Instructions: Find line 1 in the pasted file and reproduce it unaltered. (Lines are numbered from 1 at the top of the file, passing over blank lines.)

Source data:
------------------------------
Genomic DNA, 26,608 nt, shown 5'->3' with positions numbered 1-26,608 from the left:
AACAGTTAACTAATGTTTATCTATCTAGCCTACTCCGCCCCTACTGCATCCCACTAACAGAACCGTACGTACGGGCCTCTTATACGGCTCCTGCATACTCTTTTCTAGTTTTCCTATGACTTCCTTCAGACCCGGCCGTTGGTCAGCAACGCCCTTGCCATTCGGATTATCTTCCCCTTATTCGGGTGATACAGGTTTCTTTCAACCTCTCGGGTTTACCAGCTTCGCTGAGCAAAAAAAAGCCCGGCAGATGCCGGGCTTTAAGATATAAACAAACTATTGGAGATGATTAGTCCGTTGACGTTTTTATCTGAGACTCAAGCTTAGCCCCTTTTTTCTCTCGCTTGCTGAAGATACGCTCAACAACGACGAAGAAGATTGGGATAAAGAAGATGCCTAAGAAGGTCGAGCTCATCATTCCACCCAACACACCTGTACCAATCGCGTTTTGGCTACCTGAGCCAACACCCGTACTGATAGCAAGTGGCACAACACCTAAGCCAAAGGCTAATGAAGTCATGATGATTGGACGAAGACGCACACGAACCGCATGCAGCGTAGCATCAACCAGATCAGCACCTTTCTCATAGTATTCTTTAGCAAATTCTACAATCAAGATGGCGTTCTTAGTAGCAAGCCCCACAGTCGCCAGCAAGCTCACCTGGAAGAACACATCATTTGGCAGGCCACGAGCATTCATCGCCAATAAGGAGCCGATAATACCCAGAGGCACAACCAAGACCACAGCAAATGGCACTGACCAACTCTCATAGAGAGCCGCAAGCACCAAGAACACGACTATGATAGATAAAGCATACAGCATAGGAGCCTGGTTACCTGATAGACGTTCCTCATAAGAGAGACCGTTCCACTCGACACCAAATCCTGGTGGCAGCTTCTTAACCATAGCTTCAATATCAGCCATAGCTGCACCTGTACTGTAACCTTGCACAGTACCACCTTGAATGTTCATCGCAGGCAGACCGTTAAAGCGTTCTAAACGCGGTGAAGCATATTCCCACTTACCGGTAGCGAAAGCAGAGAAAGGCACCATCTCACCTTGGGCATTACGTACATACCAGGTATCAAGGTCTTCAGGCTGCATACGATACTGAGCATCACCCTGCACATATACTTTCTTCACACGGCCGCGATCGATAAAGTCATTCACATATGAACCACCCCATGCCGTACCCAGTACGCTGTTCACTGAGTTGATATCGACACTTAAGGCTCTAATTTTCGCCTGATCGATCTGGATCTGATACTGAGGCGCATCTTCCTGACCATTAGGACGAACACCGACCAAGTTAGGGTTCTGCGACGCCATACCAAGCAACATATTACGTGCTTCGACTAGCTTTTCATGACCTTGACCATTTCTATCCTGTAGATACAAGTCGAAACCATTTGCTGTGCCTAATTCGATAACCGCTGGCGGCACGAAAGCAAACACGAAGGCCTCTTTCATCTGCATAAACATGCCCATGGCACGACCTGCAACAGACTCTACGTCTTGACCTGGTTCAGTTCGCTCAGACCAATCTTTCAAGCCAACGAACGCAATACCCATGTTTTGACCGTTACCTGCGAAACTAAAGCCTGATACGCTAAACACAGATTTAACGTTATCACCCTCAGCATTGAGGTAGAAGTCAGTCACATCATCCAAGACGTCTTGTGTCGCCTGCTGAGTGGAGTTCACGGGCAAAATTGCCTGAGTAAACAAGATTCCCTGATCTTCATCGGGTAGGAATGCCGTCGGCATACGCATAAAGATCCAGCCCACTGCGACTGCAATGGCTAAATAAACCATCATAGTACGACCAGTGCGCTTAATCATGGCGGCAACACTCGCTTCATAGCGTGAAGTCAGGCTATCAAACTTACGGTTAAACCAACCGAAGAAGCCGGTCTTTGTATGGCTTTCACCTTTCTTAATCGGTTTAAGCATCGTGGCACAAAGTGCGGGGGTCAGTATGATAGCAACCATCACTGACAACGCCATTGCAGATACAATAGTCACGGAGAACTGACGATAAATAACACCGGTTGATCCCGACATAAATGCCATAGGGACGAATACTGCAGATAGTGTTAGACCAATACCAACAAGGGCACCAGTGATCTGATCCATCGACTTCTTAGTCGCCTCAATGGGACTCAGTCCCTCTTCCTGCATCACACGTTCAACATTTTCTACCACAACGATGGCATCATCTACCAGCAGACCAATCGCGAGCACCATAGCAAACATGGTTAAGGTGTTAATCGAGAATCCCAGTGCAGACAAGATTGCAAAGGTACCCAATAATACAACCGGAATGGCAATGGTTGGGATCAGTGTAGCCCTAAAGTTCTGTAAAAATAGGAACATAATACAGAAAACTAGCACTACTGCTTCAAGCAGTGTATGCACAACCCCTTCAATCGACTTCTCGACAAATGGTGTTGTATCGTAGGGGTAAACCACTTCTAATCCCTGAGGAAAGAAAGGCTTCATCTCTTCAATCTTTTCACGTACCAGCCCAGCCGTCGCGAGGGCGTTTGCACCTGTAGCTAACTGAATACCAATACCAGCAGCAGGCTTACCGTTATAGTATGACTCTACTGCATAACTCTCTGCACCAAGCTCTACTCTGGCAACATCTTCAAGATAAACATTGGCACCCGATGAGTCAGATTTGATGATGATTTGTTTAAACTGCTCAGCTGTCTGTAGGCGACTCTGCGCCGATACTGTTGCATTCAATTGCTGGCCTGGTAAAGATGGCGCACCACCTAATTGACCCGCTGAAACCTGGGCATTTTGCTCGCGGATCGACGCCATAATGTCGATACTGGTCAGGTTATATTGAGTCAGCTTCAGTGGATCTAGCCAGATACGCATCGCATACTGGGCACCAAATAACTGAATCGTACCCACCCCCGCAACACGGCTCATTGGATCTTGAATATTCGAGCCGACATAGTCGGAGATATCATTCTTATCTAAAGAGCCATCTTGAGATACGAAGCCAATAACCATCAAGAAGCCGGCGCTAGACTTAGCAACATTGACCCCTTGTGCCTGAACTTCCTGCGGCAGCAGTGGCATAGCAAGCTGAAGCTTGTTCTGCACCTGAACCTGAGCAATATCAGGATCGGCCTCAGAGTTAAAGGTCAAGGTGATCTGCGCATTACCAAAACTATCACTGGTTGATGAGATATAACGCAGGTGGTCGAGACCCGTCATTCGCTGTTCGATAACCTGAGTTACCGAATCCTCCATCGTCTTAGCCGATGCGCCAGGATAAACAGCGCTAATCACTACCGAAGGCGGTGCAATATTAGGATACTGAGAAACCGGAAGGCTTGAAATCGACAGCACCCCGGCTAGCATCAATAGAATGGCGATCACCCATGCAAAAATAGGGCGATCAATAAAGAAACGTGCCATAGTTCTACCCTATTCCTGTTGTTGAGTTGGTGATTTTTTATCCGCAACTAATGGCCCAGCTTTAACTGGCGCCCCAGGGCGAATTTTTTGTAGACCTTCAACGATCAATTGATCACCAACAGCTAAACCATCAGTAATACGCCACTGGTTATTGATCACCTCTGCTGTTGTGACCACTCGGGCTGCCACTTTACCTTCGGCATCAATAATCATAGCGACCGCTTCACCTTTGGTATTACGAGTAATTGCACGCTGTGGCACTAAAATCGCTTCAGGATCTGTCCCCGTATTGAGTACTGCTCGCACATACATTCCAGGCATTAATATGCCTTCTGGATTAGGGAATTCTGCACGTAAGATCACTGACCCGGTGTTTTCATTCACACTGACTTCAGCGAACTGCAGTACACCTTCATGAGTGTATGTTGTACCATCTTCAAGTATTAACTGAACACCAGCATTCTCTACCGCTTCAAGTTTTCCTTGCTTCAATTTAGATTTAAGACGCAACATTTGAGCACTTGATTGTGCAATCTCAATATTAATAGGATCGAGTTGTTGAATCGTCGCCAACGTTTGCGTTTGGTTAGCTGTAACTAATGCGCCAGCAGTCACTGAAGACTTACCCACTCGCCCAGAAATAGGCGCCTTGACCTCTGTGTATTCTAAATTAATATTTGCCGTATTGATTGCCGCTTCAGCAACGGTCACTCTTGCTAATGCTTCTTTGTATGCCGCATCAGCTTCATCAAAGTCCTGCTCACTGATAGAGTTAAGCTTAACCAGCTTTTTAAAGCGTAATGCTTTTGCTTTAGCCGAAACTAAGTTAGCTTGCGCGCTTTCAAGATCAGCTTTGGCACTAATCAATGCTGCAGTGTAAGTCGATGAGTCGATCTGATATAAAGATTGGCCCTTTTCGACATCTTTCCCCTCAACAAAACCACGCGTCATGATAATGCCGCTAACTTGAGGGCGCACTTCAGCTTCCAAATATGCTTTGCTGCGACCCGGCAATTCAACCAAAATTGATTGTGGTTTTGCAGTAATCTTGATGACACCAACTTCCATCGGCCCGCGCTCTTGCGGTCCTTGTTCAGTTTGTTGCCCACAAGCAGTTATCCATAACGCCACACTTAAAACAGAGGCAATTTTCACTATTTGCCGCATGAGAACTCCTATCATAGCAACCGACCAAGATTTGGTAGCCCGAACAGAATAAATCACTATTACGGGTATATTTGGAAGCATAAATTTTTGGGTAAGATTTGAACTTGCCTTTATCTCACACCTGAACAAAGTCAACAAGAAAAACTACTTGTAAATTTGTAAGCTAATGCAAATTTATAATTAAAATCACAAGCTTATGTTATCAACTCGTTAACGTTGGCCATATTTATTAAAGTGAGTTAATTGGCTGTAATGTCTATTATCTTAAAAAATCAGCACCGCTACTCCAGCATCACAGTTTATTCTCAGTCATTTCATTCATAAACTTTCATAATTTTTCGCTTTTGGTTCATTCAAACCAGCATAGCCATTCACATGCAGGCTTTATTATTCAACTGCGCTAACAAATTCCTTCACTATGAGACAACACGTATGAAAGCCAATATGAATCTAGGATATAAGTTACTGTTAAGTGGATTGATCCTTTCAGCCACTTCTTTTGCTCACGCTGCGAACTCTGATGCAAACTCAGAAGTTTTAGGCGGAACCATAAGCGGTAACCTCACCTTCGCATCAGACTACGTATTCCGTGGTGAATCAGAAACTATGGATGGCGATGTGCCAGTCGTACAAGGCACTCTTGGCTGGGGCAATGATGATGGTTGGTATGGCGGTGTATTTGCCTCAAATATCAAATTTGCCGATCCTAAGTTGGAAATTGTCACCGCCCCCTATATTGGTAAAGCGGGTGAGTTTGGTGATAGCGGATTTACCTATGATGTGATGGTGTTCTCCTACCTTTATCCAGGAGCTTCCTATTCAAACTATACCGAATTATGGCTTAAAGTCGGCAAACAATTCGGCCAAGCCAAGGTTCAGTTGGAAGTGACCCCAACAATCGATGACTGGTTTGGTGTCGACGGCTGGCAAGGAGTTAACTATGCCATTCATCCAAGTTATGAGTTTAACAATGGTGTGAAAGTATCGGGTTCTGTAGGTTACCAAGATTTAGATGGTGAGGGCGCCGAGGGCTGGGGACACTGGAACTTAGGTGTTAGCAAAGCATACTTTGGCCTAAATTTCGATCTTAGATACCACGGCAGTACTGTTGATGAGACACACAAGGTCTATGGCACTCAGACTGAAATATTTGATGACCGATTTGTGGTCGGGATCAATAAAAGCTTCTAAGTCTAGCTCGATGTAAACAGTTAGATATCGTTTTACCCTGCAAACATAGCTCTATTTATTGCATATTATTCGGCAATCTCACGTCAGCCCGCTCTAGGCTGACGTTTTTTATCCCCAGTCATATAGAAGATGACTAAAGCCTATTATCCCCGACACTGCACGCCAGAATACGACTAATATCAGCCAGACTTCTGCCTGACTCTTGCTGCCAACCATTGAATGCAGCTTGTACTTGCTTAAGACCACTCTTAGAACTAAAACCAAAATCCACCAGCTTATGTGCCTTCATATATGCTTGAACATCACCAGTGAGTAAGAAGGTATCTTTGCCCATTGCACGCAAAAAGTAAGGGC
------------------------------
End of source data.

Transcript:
Genomic DNA, 26,608 nt, shown 5'->3' with positions numbered 1-26,608 from the left: